Obama travels to Michigan to promote ‘green’ jobs

Amanda Carey Contributor
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President Obama traveled to Michigan Thursday for the ceremonial groundbreaking of a new power plant that will manufacture batteries for electric cars. The Compact Power Inc. factory received $151 million in stimulus funds, and according to the Associated Press, will do its part to reverse the state’s climbing unemployment by creating 450 jobs by 2013.

But the Obama administration may be overestimating the prospects of new battery technology, as well as the promised plethora of new “green” jobs. Michiganders, especially, have reason to be slightly pessimistic about the president’s enthusiasm about a new battery plant.

According to the Washington Post, the White House has promised nine new electric battery plants to come from $2.4 billion in Recovery Act funds. However, only four of those will be operational by 2011. Furthermore, according to, only $122 million of the $1.4 billion in stimulus money given to Michigan for green jobs initiatives has actually been spent.

But some experts say there is little reason to believe that spending on “green” projects will better help spur Michigan’s economy into recovery.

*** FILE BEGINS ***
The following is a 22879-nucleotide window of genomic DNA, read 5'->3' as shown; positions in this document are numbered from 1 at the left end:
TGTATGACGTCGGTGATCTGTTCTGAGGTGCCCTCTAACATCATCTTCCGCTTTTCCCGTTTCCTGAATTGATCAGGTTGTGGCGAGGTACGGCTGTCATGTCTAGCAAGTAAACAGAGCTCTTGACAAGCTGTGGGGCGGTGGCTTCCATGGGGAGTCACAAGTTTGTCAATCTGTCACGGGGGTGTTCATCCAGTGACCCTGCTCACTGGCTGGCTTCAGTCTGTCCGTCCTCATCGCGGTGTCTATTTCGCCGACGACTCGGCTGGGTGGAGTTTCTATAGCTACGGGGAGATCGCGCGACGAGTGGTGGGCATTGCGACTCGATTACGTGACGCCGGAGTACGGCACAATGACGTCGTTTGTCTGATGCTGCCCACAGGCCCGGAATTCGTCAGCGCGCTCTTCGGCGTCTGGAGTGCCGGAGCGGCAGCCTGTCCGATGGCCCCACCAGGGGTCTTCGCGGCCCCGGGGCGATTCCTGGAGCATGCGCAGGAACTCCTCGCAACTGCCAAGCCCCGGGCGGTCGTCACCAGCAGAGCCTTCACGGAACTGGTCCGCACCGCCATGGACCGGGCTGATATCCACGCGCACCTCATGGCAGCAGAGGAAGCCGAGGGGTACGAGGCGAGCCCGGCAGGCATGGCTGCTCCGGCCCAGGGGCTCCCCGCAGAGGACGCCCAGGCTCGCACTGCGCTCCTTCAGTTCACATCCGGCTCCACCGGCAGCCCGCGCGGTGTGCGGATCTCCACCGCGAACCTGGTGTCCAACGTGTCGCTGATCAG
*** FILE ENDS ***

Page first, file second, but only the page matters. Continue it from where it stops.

“There is no reason on Earth to think that spending money on green jobs is more effective than spending on other things,” Alan Blinder, a Princeton University economics professor and former Federal Reserve vice chairman told the Washington Post.

More broadly, the stimulus spending itself, green or otherwise, has not created any net new jobs in Michigan. According to the U.S. Bureau of Labor Statistics, the state of Michigan has actually lost 69,400 jobs since the stimulus was enacted. As a result, the unemployment rate rose from 12 percent to 13.6 percent.

Given the dire state of Michigan’s economy, some experts believe that Obama’s focus on green projects—like the one he promoted Thursday at the battery plant—are a wasted effort.

“I don’t think this is the way to grow the U.S. or Michigan’s economy,” said Jack McHugh, legislative analyst for the Michigan-based Mackinac Center for Public Policy. “There’s no evidence that electric cars are the future; the market will sort that out,” added McHugh.

“I have no idea,” said Rep. Peter Hoekstra, a Republican who represents the district where the plant the president spoke at is located, when asked by The Daily Caller if investing in batteries for electric cars will benefit Michigan’s economy in the long run. He also pointed out that the situation would be very different if it was a business making this kind of investment, and having to weigh the costs and benefits of doing so.

“The federal government has got no skin in this game,” Hoekstra said.